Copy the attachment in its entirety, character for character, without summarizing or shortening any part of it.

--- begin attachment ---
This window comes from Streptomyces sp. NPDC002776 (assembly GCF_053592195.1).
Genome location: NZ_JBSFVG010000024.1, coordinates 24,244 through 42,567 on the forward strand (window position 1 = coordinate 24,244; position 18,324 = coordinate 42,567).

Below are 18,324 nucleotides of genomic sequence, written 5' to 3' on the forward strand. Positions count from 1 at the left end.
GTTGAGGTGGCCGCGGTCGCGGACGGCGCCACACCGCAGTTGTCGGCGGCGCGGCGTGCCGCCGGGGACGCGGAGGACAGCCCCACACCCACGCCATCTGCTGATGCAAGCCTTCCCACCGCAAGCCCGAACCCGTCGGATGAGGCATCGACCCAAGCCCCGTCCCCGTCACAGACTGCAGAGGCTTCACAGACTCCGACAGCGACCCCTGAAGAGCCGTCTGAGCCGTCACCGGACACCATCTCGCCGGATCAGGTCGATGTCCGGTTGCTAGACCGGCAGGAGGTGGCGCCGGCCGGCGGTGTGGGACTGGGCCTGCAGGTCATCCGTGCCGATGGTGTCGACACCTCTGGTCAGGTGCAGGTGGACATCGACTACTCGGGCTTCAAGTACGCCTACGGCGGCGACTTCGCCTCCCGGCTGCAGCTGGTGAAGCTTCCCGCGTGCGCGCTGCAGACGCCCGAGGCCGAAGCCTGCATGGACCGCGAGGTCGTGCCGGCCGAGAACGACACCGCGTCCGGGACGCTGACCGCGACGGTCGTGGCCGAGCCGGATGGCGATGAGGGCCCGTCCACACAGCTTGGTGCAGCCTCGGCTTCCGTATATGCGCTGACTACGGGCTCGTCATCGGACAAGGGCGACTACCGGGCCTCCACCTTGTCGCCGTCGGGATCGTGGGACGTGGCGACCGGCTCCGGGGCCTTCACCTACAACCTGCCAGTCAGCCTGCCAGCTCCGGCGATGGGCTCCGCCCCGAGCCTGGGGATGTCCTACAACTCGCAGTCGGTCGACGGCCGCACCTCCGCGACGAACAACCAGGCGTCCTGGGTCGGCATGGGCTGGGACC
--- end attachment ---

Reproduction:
This window comes from Streptomyces sp. NPDC002776 (assembly GCF_053592195.1).
Genome location: NZ_JBSFVG010000024.1, coordinates 24,244 through 42,567 on the forward strand (window position 1 = coordinate 24,244; position 18,324 = coordinate 42,567).

Below are 18,324 nucleotides of genomic sequence, written 5' to 3' on the forward strand. Positions count from 1 at the left end.
GTTGAGGTGGCCGCGGTCGCGGACGGCGCCACACCGCAGTTGTCGGCGGCGCGGCGTGCCGCCGGGGACGCGGAGGACAGCCCCACACCCACGCCATCTGCTGATGCAAGCCTTCCCACCGCAAGCCCGAACCCGTCGGATGAGGCATCGACCCAAGCCCCGTCCCCGTCACAGACTGCAGAGGCTTCACAGACTCCGACAGCGACCCCTGAAGAGCCGTCTGAGCCGTCACCGGACACCATCTCGCCGGATCAGGTCGATGTCCGGTTGCTAGACCGGCAGGAGGTGGCGCCGGCCGGCGGTGTGGGACTGGGCCTGCAGGTCATCCGTGCCGATGGTGTCGACACCTCTGGTCAGGTGCAGGTGGACATCGACTACTCGGGCTTCAAGTACGCCTACGGCGGCGACTTCGCCTCCCGGCTGCAGCTGGTGAAGCTTCCCGCGTGCGCGCTGCAGACGCCCGAGGCCGAAGCCTGCATGGACCGCGAGGTCGTGCCGGCCGAGAACGACACCGCGTCCGGGACGCTGACCGCGACGGTCGTGGCCGAGCCGGATGGCGATGAGGGCCCGTCCACACAGCTTGGTGCAGCCTCGGCTTCCGTATATGCGCTGACTACGGGCTCGTCATCGGACAAGGGCGACTACCGGGCCTCCACCTTGTCGCCGTCGGGATCGTGGGACGTGGCGACCGGCTCCGGGGCCTTCACCTACAACCTGCCAGTCAGCCTGCCAGCTCCGGCGATGGGCTCCGCCCCGAGCCTGGGGATGTCCTACAACTCGCAGTCGGTCGACGGCCGCACCTCCGCGACGAACAACCAGGCGTCCTGGGTCGGCATGGGCTGGGACC